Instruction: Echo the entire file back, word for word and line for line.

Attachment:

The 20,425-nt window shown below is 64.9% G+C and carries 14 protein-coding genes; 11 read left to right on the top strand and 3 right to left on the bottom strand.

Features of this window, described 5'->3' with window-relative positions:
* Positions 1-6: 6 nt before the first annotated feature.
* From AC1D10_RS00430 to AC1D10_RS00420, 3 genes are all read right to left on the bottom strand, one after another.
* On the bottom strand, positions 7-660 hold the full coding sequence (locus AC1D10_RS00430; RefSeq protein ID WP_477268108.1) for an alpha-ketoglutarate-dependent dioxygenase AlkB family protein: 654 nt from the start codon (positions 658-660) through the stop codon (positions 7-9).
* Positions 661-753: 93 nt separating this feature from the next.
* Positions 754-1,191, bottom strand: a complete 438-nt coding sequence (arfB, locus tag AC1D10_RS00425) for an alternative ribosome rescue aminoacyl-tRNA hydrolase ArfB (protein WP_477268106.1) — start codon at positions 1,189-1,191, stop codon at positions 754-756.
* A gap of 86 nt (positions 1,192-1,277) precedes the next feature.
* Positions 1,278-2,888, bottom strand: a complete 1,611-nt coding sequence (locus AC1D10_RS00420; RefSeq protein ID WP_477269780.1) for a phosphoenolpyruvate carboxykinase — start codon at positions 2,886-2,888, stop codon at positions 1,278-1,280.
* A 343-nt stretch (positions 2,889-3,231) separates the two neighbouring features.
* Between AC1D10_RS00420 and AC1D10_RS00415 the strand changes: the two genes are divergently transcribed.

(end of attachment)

The 20,425-nt window shown below is 64.9% G+C and carries 14 protein-coding genes; 11 read left to right on the top strand and 3 right to left on the bottom strand.

Features of this window, described 5'->3' with window-relative positions:
* Positions 1-6: 6 nt before the first annotated feature.
* From AC1D10_RS00430 to AC1D10_RS00420, 3 genes are all read right to left on the bottom strand, one after another.
* On the bottom strand, positions 7-660 hold the full coding sequence (locus AC1D10_RS00430; RefSeq protein ID WP_477268108.1) for an alpha-ketoglutarate-dependent dioxygenase AlkB family protein: 654 nt from the start codon (positions 658-660) through the stop codon (positions 7-9).
* Positions 661-753: 93 nt separating this feature from the next.
* Positions 754-1,191, bottom strand: a complete 438-nt coding sequence (arfB, locus tag AC1D10_RS00425) for an alternative ribosome rescue aminoacyl-tRNA hydrolase ArfB (protein WP_477268106.1) — start codon at positions 1,189-1,191, stop codon at positions 754-756.
* A gap of 86 nt (positions 1,192-1,277) precedes the next feature.
* Positions 1,278-2,888, bottom strand: a complete 1,611-nt coding sequence (locus AC1D10_RS00420; RefSeq protein ID WP_477269780.1) for a phosphoenolpyruvate carboxykinase — start codon at positions 2,886-2,888, stop codon at positions 1,278-1,280.
* A 343-nt stretch (positions 2,889-3,231) separates the two neighbouring features.
* Between AC1D10_RS00420 and AC1D10_RS00415 the strand changes: the two genes are divergently transcribed.